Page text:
Definition of cross over bank

This is a bank in which the object ball hit will cross the path of the cue ball on the way to its destination.

24 Random Essential Billiards Terms

North American Poolshooters Association. Mission: To provide a competitive and fun amateur pool league competition with cash and prizes awarded to the players at the local level.
This is a term used in slang to reference the bridge tool.
This refers to the cluster of balls remaining in a similar position to where they were within the break.
In snooker, a situation where the scores are tied after all the balls have been potted, and the black ball is re-spotted and the first player to pot it wins. The players toss for the first shot, which must be taken with the cue ball in the D. A safety battle typically ensues, until an error allows a player to pot the black, or a fluke or a difficult pot is made.
Also known as a "power draw", means applying very powerful draw on the cue ball thereby causing the maximum amount of draw.
When the rules of the opening break are broken. Ex: If not enough balls contact with rails off the break.
Verb: "To Clock" To carefully note the abilities or betting inclinations of other players for future reference.
This is a simple method of gambling where bets are determined between each game instead of playing matches.
The effect of shooting regulation-weight object balls with an old-fashioned over-weight bar table cue ball, such that the cue ball moves forward to occupy (sometimes only temporarily), or go beyond, the original position of the object ball, even on a draw or stop shot, because the mass of the cue ball exceeds that of the object ball. Players who understand smash-through well can use it intentionally for position play, such as to nudge other object balls nearby the target ball. Smash-through also makes it dangerous in bar pool (when equipped with such a cue ball) to pocket straight-on ducks with a stop shot instead of by cheating the pocket because of the likelihood of scratching the cue ball.
This describes when a player is trapped behind a ball. (n.) - This is also the amount of money a player is down after betting.
Similar to run out, but more specific to making all required shots from the start of a rack. Also known as also break and run or break and dish.
A stroke in which the cue's tip glances or slips off the cue ball not effectively transferring the intended force. Usually the result is a bungled shot. Common causes include a lack of chalk on the cue tip, a poorly groomed cue tip and not stroking straight through the cue ball, e.g. because of steering.
This is an object sometimes placed underneath the cue tip.
Slang for a mechanical bridge.
The horizontal plane directly in the center of the cue ball, which when hit exactly by the cue tip should impart no follow or draw.
Also in the zone. Describes an extended period of functioning in dead stroke ("She's in the zone").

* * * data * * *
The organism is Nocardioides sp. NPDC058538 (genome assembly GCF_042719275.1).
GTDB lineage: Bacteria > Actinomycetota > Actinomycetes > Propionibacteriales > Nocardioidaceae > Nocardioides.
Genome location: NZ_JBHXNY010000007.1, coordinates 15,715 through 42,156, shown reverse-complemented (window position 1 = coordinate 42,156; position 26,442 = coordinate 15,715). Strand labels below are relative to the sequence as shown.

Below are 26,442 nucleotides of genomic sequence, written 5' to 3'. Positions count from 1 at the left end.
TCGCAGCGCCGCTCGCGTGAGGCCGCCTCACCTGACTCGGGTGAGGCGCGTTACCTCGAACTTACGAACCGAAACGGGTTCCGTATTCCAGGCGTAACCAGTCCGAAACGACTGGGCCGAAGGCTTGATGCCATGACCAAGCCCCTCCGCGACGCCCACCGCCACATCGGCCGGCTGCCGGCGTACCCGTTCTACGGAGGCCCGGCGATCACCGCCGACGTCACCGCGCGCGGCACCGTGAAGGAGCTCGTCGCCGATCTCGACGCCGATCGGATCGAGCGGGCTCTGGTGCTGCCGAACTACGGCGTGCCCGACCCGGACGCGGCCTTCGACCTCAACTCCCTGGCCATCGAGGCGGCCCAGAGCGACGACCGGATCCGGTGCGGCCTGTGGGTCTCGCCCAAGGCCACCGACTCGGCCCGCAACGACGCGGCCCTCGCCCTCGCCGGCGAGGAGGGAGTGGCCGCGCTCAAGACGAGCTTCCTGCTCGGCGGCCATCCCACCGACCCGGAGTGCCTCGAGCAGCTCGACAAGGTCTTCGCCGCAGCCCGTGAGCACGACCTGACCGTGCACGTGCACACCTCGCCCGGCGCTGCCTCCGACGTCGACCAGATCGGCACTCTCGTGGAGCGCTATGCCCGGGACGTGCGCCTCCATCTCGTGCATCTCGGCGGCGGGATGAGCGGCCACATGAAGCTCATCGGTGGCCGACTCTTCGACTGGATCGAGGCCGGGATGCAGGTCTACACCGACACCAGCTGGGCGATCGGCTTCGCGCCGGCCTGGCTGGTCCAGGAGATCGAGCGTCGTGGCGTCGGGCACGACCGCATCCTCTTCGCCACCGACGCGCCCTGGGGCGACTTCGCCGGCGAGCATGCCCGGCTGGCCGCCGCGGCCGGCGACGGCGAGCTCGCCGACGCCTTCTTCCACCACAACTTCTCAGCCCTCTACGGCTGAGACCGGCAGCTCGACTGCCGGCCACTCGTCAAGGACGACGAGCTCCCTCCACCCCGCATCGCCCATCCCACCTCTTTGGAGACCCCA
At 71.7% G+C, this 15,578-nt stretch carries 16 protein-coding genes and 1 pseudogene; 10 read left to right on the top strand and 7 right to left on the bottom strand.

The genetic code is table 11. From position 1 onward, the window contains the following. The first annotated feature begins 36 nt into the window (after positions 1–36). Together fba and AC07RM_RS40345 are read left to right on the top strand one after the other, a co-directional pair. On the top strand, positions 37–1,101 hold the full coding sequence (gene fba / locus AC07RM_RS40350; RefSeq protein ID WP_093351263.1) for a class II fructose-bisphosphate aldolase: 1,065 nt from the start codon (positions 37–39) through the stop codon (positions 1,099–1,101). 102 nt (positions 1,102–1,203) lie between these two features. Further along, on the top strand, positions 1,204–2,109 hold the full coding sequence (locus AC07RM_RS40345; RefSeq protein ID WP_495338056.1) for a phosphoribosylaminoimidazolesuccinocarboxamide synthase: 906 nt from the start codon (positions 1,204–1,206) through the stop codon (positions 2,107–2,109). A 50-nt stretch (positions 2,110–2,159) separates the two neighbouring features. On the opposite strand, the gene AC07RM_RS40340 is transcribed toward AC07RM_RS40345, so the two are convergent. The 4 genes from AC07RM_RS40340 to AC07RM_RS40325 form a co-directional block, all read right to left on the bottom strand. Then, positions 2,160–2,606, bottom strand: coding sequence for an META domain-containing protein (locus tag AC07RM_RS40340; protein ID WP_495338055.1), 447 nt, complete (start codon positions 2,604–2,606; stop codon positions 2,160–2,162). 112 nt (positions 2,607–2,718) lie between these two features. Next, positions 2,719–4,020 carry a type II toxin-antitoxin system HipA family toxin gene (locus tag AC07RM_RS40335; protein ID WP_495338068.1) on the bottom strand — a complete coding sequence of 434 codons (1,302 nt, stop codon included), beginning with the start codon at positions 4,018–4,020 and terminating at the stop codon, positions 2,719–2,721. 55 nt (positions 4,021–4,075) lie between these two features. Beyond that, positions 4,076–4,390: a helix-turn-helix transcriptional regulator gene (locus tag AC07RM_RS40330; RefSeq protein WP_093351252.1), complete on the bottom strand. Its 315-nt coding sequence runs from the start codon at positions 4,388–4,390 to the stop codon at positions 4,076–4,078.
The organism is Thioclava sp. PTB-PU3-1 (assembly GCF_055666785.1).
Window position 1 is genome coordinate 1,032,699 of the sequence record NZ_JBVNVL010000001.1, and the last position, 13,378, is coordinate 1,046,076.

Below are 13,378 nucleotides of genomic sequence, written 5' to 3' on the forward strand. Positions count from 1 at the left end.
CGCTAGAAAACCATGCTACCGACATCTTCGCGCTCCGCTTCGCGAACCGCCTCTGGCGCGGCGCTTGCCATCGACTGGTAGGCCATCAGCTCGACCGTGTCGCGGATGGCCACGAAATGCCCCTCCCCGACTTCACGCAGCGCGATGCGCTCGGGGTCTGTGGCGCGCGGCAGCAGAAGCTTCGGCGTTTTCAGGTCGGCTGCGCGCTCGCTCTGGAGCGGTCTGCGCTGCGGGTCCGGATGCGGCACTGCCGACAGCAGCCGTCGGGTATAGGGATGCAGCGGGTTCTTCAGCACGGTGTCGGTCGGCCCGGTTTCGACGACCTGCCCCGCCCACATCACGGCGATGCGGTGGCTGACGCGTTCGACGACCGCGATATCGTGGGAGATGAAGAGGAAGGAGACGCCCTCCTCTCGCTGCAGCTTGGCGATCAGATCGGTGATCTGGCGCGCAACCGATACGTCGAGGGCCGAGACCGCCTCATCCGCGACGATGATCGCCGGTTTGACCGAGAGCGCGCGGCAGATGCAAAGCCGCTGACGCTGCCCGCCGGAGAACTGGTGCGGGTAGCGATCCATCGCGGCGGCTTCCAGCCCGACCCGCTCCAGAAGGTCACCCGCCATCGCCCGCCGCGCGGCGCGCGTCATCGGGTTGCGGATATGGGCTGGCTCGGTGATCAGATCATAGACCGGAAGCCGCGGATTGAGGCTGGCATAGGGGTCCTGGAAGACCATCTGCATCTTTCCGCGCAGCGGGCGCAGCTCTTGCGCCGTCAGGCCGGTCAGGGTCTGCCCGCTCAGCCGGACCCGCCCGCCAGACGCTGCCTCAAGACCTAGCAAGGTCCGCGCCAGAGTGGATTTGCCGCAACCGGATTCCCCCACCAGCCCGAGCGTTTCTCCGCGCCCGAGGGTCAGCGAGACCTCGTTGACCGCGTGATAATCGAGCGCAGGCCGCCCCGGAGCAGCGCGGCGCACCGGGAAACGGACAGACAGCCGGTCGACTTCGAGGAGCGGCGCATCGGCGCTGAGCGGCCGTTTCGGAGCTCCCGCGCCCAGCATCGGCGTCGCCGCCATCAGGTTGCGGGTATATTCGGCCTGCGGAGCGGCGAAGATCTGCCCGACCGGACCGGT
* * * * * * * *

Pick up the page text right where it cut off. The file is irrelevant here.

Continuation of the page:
A requirement under some pocket billiards rulesets that either an object ball be pocketed, or at least four object balls be driven to contact the cushions, on the opening break shot.
Describing a ball that is safe because it is in close proximity to one or more other balls, and would need to be developed before it becomes pottable.
Hitting the object ball with too large of a cut angle; hitting the object ball too thin. It is a well-known maxim that overcutting is preferable to undercutting in many situations, as is more often leaves the table in a disadvantageous position on the miss than does an undercut. See also professional side of the pocket.
This is to direct the cue ball by barely contacting an object ball.
A form of doubles play in which the two team members take turns, playing alternating shots during an inning (i.e. each team's inning consists of two players' alternating visits, each of one shot only, until that team's inning ends, and the next team begins their alternating-shot turn.) Effective scotch doubles play requires close communication between team partners, especially as to desired cue ball position for the incoming player. Like "english", "scotch" is usually not capitalized in this context. The term is also used in bowling, and may have originated there.
To determine the order of play, players (representing only themselves, or teams) each simultaneously shoot a ball from the kitchen (or in British games, from the baulk line) to the end rail and back toward the bottom rail. Whichever shooter's ball comes to rest closest to the bottom rail gets to choose who breaks the rack. It is permissible but not required for the lagged ball to touch or rebound from the bottom rail, but not to touch the side rails. Lagging is usually a two-party activity, though there are games such as cutthroat in which three players might lag. In the case of a tie, the tying shooters re-lag. The lag is most often used in tournament play or other competitions. In hard-break games like nine-ball and eight-ball the winner of the lag would normally take the break, while in soft-break games like straight pool would likely require the loser of the lag to break, since breaking would be a disadvantage.
Chiefly British: bank shot played up and down the longer length of the table off a short rail and into a corner pocket, as opposed to the more common bank across the short length into a center pocket or corner.
Also tiptool, tip-tool. Any of a class of maintenance tools for cue tips, including shapers, scuffers, mushroom trimmers, tappers, burnishers and tip clamps. Road, league and tournament players often carry an array of tip tools in their cases. The term is generally not applied to cue chalk.